Archive for April, 2013

Parc Floral de Paris

“Suddenly I realize
That if I stepped out of my body I would break
Into blossom.”

-from “A Blessing” by James Wright

Lake and red and yellow flowers at the Parc Floral, Paris

Lake and ambitious flowers at the Parc Floral, Paris

This past weekend I stumbled into the Parc Floral. It was something of a spontaneous trip; it was not the original destination, but then it just appeared.

It seemed a bit of serendipity, too, as it had been suggested by the winner of the Quiet Paris giveaway. (Thank you everyone for entering and for your great ideas!) I’ve been to the Bois de Vincennes before, but for some reason never wandered to that part.

It was indeed quiet – an oasis! I think it may have helped that it was chilly again (witness the winter clothes in the photos) so not many people were out. Add that to the tips for finding tranquility: brave the gray and cold!

Presenting the Parc Floral de Paris

Presenting the Parc Floral de Paris

Despite the weather, I do feel as if I’m blooming again. So many new things are happening; I’m holding tight to see how things evolve.

Last week I started a new job; it’s only a short-term contract for a couple months, but I’m full time in an office again. It’s been a few years! I’m excited about the content project, but I see long days ahead. Because of course as soon as I’m back to the 9-5 I have a million creative projects clamoring for my love.

May is a great time to start work, though – there are four holidays in the month! First one is tomorrow. Vive la France!

Flowers at Parc Floral

And so, already the weekend, and what a wonderful surprise it turned out to be. I went wandering with my new beau (yes! more newness!) and think the Parc Floral may now be a favorite.

TropicalParcFloral

It was lovely and lush, even with full spring still lagging behind. My favorite part: the trees. At certain moments I felt as if I were in a magical forest.

MagicalWoodsParcFloral

There were waterfalls and waterfowl, totems and bonsai trees. Even peacocks which I never knew sound like strange distressed cats (meow!)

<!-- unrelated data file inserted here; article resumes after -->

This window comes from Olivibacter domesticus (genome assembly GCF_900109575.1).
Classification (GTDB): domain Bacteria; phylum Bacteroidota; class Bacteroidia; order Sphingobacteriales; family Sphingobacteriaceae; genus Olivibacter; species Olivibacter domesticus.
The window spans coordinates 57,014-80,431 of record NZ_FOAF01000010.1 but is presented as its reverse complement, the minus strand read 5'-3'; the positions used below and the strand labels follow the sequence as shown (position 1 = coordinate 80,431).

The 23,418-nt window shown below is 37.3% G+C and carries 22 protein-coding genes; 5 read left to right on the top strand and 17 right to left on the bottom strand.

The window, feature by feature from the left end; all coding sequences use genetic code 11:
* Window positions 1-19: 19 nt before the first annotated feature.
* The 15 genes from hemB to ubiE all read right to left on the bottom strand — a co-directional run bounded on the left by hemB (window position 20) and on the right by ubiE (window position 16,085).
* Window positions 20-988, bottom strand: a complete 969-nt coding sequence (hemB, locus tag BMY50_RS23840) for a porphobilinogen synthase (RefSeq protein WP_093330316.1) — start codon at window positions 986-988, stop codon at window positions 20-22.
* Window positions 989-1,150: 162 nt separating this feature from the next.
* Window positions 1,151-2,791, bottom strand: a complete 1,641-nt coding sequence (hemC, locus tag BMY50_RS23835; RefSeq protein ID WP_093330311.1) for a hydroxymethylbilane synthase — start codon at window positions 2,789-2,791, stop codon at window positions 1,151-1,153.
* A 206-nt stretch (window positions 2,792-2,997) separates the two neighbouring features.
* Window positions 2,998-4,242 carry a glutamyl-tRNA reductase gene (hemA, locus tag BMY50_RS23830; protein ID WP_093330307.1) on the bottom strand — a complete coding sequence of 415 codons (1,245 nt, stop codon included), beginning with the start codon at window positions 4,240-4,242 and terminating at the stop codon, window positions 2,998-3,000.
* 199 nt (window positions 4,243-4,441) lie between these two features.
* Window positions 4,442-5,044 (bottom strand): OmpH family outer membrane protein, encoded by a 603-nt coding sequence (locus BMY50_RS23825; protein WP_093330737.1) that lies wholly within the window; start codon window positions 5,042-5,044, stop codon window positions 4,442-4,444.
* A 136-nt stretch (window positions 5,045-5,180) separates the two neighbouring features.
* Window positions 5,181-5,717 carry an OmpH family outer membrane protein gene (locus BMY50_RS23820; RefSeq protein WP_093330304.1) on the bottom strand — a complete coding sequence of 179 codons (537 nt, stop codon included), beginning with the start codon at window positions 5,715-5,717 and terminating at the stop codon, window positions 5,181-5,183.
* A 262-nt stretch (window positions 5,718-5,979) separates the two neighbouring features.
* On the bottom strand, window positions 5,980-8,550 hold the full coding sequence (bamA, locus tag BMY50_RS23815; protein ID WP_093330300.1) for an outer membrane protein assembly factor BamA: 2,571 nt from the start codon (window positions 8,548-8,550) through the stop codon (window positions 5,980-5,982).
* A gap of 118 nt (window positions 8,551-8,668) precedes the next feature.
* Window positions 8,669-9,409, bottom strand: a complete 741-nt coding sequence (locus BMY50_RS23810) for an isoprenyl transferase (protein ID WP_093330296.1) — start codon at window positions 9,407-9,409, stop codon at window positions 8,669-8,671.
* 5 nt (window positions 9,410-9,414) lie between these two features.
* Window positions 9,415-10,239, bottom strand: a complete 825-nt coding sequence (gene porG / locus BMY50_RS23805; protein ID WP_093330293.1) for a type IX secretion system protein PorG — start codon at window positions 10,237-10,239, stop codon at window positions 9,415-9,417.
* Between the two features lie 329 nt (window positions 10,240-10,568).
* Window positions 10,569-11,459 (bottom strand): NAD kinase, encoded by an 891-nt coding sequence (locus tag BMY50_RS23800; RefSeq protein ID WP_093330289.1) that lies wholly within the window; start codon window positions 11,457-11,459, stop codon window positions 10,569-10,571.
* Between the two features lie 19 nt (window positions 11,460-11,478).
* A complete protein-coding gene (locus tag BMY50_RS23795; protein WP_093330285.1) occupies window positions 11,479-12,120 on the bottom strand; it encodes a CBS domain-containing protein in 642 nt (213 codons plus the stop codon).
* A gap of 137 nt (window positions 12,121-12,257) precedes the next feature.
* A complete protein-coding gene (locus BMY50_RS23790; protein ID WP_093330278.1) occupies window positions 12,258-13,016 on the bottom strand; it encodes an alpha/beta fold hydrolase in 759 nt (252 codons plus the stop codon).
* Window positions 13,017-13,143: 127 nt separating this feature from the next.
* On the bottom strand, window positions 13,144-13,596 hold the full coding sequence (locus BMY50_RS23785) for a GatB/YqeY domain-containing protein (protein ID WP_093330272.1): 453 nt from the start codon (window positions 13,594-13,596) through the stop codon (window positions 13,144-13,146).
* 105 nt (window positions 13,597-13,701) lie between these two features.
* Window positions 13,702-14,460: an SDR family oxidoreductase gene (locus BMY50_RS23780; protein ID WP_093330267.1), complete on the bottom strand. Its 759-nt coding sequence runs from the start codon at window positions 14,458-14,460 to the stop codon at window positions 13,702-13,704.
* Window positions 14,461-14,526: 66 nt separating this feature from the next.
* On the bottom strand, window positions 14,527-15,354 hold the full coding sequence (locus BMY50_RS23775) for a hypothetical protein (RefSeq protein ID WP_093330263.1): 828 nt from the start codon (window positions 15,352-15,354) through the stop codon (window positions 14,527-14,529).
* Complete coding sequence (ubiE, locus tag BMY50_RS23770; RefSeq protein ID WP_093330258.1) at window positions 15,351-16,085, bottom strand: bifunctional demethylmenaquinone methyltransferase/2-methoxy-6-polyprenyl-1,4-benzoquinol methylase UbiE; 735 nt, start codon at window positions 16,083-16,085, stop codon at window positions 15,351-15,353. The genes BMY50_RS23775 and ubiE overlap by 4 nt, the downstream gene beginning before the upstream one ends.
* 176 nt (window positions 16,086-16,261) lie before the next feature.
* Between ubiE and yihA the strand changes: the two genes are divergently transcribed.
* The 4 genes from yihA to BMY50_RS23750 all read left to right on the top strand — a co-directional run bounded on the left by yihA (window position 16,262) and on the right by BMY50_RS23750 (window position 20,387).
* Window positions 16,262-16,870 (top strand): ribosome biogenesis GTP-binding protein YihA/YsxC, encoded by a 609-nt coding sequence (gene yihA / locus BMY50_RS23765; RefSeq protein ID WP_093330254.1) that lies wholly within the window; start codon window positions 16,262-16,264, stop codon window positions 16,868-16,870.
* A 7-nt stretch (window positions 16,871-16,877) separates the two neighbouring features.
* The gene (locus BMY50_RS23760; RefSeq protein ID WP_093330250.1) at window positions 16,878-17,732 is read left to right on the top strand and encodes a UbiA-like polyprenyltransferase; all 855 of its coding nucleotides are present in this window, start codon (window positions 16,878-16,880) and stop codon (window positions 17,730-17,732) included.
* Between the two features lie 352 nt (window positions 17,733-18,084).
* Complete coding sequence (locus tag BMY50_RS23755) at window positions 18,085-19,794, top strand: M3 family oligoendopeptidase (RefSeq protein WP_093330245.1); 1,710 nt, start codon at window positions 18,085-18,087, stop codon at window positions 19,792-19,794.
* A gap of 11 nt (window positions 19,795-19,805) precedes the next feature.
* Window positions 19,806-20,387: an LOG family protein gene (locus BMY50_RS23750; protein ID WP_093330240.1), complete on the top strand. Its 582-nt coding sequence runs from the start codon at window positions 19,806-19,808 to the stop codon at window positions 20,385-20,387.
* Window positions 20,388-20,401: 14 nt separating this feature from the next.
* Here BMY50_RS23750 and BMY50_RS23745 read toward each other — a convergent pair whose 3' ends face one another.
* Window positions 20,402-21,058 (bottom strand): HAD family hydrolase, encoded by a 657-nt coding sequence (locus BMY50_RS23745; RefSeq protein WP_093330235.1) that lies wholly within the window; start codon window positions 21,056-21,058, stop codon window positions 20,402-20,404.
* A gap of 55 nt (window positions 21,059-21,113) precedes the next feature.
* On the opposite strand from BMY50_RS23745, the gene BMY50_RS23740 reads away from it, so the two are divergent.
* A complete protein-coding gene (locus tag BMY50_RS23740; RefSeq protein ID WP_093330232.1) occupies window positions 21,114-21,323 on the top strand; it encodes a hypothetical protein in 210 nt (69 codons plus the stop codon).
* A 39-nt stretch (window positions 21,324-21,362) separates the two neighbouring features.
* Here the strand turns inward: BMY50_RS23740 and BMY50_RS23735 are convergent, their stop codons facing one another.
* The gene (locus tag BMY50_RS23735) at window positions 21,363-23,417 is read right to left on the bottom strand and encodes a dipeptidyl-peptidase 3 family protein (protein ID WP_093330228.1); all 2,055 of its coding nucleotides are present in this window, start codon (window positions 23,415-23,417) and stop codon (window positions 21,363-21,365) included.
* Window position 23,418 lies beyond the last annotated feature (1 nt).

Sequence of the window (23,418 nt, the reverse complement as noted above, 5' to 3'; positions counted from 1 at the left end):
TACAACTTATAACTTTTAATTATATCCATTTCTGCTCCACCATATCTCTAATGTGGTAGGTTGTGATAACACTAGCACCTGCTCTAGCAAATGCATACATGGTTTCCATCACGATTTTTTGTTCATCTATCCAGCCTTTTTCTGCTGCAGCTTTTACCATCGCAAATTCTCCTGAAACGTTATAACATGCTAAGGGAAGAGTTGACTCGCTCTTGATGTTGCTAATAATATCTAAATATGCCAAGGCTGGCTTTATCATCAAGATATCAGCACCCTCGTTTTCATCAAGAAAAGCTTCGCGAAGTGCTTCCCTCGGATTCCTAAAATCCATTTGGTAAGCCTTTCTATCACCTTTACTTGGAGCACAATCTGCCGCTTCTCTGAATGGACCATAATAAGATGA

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Quiet Paris (Giveaway!)

Quiet ParisAs if in answer to my pleas, the sun finally appeared in Paris this week. Starting Sunday, spring burst forth fully formed. The city sighed collective relief.

The long walks I alluded to last post obviously bring even more joy now.

In a bout of perfect timing, I also received a new guidebook that champions the wandering approach. The introduction to Siobhan Wall’s Quiet Paris has her musing: “walking around, I wondered whether we are now less familiar with losing our way and coming across places by benign accident rather than preordained design.”

Wall seeks the calmer side to cities, you see, places off the beaten track. Previously she has produced Quiet London and Quiet Amsterdam. But is it really possible to escape the hustle and bustle in Paris, the world’s most popular tourist destination?

I always approach anything promising a “secret” City of Light with a slice of skepticism. Luckily, this sweet little pocket guide soon swiped away any hesitation. It delivers.

While some old standbys certainly appear (the elevated leafy walkway known as the Promenade Plantee was packed this weekend, for instance; ditto, I imagine, Parc Buttes Chaumont), plenty of entries were new to me (the Musee Bourdelle in the fifteenth? The Bibliotheque Marguerite Durand devoted to French women and feminism?)

Author Siobhan Wall

Author Siobhan Wall

After the elegant intro, the guide is divided into 12 sections: museums, libraries, parks & gardens, places to relax, places to worship, shops, restaurants, cafes, bookshops, galleries, cultural centers, and places to stay. At the end is a handy index of places by arrondissement. There are more than 120 listings in all.

Continue reading ‘Quiet Paris (Giveaway!)’

Of Melancholy and Marvels; Paris Years On

Sion_Crossroads_PereLachaise
Did I ever tell you about my first trip to Paris?

A rainy weekend in late November 2005.

At that time, I didn’t know the gray of the sky was semi-permanent, that the drab monotony even had a name (la grisaille). I did intuit, however, that the city always looked beautiful anyway.

A transport strike (another common feature, I would learn) was in full swing and so I arrived into central Paris only after a chaotic RER and metro ride.

But out I finally popped onto Rue de Rivoli, the Hotel de Ville lit bright by early holiday lights. Beautiful. There’s that word again. I was overcome by my first sight.

Continue reading ‘Of Melancholy and Marvels; Paris Years On’


paris (im)perfect?

Sion Dayson is paris (im)perfect. Writer, dreamer, I moved to France on – no exaggerating – a romantic whim. As you can imagine, a lot can go wrong (and very right!) with such a (non)plan. These are the (im)perfect stories that result.

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